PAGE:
Authors: Rebecca Scott Yoshizawa, Maria José Duarte Osis, Simony Lira Nascimento, Silvana Ferreira Bento, Ana Carolina Godoy, Suelene Coelho, and José Guilherme Cecatti
I would like to thank the anonymous reviews and editors of the journal for their incredibly thoughtful comments. Their contribution raised the quality of this article immensely.
I’m very excited about the contribution this research makes regarding public perspectives of the use of human placentas in scientific research and medicine. They survey instrument that was developed for this study can be deployed in other locations toward the development of locally-appropriate protocols and practices regarding human placental donation, collection, and research. Please contact me if you are interested in collaborating on a survey of another population!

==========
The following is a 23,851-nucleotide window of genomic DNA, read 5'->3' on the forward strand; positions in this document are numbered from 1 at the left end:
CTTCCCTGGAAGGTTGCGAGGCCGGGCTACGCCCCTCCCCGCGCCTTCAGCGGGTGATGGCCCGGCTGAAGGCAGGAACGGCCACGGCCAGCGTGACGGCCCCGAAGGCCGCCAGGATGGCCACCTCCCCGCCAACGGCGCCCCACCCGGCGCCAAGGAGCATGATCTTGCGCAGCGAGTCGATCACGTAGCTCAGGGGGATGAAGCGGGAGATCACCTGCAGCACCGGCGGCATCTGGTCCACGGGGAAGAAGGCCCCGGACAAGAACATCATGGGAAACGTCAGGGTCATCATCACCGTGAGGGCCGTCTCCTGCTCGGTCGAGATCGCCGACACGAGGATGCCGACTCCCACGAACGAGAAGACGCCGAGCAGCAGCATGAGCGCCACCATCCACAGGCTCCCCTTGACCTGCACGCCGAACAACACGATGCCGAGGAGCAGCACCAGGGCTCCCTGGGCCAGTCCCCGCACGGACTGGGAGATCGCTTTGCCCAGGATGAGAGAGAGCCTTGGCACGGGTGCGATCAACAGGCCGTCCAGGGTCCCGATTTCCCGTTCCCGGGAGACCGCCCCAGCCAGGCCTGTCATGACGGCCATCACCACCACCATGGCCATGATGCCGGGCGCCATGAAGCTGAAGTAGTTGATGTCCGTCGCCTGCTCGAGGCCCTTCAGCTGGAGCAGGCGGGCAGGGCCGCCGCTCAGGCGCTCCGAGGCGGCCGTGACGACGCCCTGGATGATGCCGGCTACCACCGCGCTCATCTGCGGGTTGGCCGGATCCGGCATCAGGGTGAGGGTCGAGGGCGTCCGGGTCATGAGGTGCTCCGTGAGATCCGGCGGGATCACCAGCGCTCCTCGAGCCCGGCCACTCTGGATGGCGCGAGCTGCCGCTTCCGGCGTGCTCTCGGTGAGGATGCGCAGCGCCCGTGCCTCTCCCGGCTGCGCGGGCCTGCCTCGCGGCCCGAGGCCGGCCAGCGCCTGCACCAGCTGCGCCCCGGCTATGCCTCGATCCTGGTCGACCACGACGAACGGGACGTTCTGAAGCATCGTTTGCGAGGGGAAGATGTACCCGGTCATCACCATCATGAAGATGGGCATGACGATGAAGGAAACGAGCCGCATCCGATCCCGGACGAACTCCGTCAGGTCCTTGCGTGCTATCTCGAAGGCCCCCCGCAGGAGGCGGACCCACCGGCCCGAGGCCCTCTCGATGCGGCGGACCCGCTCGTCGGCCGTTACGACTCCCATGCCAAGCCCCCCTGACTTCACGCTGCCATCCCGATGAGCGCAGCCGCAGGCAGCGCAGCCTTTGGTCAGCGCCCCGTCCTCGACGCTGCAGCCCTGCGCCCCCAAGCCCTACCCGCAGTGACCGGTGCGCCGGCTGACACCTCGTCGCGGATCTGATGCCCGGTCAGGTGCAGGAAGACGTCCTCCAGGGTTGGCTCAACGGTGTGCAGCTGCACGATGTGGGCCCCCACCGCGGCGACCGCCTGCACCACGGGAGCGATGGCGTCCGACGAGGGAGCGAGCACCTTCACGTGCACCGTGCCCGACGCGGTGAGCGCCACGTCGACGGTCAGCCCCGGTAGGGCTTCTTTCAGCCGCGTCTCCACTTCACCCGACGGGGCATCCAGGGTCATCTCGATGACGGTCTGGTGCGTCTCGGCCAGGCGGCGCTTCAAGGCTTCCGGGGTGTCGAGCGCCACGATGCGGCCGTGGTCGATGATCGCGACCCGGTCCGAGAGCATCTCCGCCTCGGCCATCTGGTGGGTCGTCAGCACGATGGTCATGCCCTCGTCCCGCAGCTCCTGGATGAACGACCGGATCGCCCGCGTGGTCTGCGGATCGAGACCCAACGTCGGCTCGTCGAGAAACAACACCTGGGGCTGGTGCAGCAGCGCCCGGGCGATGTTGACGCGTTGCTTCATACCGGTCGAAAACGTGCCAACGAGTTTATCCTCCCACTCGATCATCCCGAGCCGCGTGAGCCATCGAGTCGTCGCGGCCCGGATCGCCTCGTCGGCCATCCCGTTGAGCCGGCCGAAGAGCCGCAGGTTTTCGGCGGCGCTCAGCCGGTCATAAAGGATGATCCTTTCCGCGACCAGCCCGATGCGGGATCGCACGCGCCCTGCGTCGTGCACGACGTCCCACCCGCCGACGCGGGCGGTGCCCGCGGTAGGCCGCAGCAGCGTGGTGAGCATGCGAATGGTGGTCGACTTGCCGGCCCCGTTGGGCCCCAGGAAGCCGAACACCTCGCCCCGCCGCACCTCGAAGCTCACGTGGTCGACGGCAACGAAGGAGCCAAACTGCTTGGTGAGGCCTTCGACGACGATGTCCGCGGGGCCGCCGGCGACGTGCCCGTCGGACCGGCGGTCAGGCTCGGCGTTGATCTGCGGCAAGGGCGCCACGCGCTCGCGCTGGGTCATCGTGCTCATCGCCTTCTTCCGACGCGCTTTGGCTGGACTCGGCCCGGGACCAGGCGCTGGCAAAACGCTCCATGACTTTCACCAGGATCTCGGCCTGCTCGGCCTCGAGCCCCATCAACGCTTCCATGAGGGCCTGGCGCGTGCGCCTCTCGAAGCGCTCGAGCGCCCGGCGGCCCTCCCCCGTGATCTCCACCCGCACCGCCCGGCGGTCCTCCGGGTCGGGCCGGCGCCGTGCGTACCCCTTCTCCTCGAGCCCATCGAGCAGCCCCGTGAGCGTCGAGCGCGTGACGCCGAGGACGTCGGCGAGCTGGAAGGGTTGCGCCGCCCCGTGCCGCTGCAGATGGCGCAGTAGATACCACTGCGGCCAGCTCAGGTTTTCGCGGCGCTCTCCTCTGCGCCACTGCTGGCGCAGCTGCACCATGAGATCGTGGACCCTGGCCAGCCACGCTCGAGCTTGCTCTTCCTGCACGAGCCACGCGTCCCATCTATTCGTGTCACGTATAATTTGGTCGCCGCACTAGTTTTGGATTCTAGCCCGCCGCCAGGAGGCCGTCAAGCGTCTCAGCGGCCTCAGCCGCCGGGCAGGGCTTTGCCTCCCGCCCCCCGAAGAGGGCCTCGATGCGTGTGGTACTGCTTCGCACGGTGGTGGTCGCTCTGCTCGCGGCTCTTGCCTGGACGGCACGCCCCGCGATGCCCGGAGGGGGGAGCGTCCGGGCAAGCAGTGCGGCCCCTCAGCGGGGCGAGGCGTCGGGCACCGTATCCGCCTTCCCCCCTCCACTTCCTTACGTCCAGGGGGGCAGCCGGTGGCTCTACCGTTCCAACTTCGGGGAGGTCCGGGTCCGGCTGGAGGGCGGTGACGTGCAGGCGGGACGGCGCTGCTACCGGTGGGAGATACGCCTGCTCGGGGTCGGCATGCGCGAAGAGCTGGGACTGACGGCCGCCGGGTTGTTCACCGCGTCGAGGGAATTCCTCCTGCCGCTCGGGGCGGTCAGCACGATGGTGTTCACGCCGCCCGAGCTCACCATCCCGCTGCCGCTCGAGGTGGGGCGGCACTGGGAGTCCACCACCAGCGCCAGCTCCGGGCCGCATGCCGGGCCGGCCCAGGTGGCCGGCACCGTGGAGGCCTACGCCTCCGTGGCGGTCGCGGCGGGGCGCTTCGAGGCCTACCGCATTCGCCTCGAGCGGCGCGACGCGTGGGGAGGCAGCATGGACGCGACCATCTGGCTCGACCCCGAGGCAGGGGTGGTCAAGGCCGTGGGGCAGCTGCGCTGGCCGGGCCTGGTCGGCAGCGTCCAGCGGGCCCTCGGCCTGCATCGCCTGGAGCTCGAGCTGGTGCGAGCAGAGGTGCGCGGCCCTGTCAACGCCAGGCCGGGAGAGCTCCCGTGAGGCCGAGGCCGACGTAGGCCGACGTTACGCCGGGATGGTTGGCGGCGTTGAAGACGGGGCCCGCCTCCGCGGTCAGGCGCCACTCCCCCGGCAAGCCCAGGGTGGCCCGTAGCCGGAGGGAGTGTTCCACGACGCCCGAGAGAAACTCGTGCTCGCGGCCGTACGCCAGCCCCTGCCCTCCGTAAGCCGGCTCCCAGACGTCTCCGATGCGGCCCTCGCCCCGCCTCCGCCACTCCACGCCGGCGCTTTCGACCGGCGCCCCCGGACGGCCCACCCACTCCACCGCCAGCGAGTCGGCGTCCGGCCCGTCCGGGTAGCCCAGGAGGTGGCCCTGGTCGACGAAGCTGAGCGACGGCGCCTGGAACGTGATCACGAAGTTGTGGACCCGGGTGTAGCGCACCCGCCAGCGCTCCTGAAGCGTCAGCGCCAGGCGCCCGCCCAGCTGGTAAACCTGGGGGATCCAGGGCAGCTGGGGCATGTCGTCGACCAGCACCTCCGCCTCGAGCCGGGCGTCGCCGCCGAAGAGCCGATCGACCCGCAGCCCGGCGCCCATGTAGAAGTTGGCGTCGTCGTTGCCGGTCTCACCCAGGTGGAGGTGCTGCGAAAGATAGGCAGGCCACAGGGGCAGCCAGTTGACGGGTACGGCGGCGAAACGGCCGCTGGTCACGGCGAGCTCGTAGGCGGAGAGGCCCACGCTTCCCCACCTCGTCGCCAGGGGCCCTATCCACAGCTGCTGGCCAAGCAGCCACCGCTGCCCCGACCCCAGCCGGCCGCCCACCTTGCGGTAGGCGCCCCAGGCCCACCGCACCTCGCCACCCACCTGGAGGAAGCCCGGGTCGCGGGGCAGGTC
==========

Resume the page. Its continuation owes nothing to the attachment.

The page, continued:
On October 23 (note: start time was changed; 2:30pm-4pm AQ 6106 Burnaby Campus), I will be giving a lecture for the Labour Studies Program and the Department of Gender, Sexuality, and Women’s Studies at Simon Fraser University. I feel very privileged to be invited to give this talk at my alma mater. Here is the title and abstract! All are welcome!
Reproductive Labour in/of Science and Medicine